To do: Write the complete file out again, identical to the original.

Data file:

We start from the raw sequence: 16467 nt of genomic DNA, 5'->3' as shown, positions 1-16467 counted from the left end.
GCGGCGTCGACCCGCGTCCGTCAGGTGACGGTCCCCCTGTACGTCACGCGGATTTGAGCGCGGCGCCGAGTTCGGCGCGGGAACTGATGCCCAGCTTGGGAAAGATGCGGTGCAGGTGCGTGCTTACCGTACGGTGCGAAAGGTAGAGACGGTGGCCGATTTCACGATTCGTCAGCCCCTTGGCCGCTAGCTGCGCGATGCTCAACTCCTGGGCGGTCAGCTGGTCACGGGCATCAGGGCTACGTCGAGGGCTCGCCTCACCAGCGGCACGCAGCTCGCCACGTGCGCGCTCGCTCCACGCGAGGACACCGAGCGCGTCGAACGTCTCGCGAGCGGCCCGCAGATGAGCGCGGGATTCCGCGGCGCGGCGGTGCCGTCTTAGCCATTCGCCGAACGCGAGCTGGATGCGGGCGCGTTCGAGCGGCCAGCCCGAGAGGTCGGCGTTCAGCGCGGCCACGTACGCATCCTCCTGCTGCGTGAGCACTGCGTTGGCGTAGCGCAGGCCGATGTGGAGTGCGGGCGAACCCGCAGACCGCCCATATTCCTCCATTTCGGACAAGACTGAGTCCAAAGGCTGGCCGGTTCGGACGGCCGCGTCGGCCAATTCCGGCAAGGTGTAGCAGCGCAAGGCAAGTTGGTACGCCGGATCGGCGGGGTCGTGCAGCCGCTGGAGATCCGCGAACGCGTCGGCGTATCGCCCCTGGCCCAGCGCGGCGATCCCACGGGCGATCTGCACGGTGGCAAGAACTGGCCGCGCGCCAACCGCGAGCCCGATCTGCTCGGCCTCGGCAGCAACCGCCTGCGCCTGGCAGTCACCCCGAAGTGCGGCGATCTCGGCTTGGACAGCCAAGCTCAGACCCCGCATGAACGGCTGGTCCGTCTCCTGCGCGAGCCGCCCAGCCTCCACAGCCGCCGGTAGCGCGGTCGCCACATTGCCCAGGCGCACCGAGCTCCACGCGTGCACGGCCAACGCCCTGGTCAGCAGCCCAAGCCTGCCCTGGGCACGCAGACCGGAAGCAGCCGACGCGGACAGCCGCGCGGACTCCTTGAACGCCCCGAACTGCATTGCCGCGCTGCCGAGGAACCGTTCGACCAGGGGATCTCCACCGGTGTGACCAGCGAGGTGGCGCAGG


We start from the raw sequence: 16467 nt of genomic DNA, 5'->3' as shown, positions 1-16467 counted from the left end.
GCGGCGTCGACCCGCGTCCGTCAGGTGACGGTCCCCCTGTACGTCACGCGGATTTGAGCGCGGCGCCGAGTTCGGCGCGGGAACTGATGCCCAGCTTGGGAAAGATGCGGTGCAGGTGCGTGCTTACCGTACGGTGCGAAAGGTAGAGACGGTGGCCGATTTCACGATTCGTCAGCCCCTTGGCCGCTAGCTGCGCGATGCTCAACTCCTGGGCGGTCAGCTGGTCACGGGCATCAGGGCTACGTCGAGGGCTCGCCTCACCAGCGGCACGCAGCTCGCCACGTGCGCGCTCGCTCCACGCGAGGACACCGAGCGCGTCGAACGTCTCGCGAGCGGCCCGCAGATGAGCGCGGGATTCCGCGGCGCGGCGGTGCCGTCTTAGCCATTCGCCGAACGCGAGCTGGATGCGGGCGCGTTCGAGCGGCCAGCCCGAGAGGTCGGCGTTCAGCGCGGCCACGTACGCATCCTCCTGCTGCGTGAGCACTGCGTTGGCGTAGCGCAGGCCGATGTGGAGTGCGGGCGAACCCGCAGACCGCCCATATTCCTCCATTTCGGACAAGACTGAGTCCAAAGGCTGGCCGGTTCGGACGGCCGCGTCGGCCAATTCCGGCAAGGTGTAGCAGCGCAAGGCAAGTTGGTACGCCGGATCGGCGGGGTCGTGCAGCCGCTGGAGATCCGCGAACGCGTCGGCGTATCGCCCCTGGCCCAGCGCGGCGATCCCACGGGCGATCTGCACGGTGGCAAGAACTGGCCGCGCGCCAACCGCGAGCCCGATCTGCTCGGCCTCGGCAGCAACCGCCTGCGCCTGGCAGTCACCCCGAAGTGCGGCGATCTCGGCTTGGACAGCCAAGCTCAGACCCCGCATGAACGGCTGGTCCGTCTCCTGCGCGAGCCGCCCAGCCTCCACAGCCGCCGGTAGCGCGGTCGCCACATTGCCCAGGCGCACCGAGCTCCACGCGTGCACGGCCAACGCCCTGGTCAGCAGCCCAAGCCTGCCCTGGGCACGCAGACCGGAAGCAGCCGACGCGGACAGCCGCGCGGACTCCTTGAACGCCCCGAACTGCATTGCCGCGCTGCCGAGGAACCGTTCGACCAGGGGATCTCCACCGGTGTGACCAGCGAGGTGGCGCAGG